To avoid the dreaded “It was good” review, give your beta-readers specific things to watch out for.  Was a certain scene transition effective?  What are their impressions of the main character?  If nothing else, ask the readers to identify three things they liked and three things they thought could use improvement.  Also state whether you want people to point out typos and grammatical flaws, or if you want them to put that aside and focus more on the plot, characters, etc.

Be open to discussion.

Ask if you can delve into your beta-readers’ comments.  Their notes should be the starting point for a civil discussion where you invite clarification and flesh out ideas for improvement.

This isn’t a doctoral dissertation.  You’re NOT defending your work from the criticism it received.  By all means explain what you were trying to do in a certain paragraph/line, but don’t assume every misunderstanding is the reader’s fault.

Brainstorm together to make the suggested changes as awesome as possible.  You can forge a lot of great ideas and friendships this way.  A fun, spirited discussion not only inspires you, but also makes your beta-readers more eager to help you in the future.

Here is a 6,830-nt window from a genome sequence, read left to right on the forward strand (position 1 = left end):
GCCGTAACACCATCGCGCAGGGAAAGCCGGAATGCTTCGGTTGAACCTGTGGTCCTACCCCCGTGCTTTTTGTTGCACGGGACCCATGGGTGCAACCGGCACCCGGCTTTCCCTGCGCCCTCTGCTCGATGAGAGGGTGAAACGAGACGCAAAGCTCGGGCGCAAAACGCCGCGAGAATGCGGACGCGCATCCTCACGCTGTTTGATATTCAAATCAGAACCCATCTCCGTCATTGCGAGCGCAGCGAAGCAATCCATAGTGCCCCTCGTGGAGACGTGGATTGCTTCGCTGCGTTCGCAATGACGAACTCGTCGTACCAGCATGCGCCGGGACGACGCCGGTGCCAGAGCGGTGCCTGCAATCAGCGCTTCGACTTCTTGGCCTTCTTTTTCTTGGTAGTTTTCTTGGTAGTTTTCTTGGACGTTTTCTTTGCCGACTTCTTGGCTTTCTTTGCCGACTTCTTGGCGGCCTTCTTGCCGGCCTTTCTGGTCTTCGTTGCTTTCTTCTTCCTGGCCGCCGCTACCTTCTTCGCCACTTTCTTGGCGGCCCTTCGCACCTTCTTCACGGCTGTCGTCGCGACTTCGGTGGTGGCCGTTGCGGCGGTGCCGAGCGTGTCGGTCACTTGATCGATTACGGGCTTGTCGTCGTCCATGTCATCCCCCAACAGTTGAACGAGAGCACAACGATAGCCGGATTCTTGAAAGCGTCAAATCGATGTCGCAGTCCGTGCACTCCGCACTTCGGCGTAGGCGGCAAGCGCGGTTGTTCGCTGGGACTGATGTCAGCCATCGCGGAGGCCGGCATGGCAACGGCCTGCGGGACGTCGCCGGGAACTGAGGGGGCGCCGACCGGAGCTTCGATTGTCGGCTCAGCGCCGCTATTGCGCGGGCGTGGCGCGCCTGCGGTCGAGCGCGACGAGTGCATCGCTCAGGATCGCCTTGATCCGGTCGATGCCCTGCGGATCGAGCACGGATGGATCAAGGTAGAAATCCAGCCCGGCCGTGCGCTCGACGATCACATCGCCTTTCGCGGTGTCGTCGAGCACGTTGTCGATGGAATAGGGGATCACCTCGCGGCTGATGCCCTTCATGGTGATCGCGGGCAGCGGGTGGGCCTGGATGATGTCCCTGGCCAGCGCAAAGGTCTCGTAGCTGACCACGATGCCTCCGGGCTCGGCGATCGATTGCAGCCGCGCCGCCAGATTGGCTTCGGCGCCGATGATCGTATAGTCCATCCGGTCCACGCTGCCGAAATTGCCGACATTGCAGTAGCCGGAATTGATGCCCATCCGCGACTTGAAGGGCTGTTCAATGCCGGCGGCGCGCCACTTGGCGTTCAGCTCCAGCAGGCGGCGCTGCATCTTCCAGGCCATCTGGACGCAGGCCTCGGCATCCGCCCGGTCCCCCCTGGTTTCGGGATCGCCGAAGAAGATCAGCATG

Be selective.

All this said, you shouldn’t try to incorporate every single suggestion your beta-readers give you. We all have pet peeves that other people completely don’t care about, and you’ll never satisfy everyone.  Place more weight on feedback that more than one person has made.

If one person says a certain line confuses them, but it doesn’t bother anyone else, and you don’t feel it needs to be changed, don’t change it.  However, if nearly everyone says a certain part runs on too long, it runs on too long!

As you work with different beta-readers, you’ll find there are some people who “get you” and provide tons of great ideas.  Stick with those who really challenge and inspire you, and place more weight on their opinions.  They’re more representative of the people who’ll ultimately form your audience.

Do you have any tricks for getting the best feedback and making the most of it?  Feel free to comment and let me know!

Be A Beta-Star, Part I: Giving Great Feedback

stars(Image credit: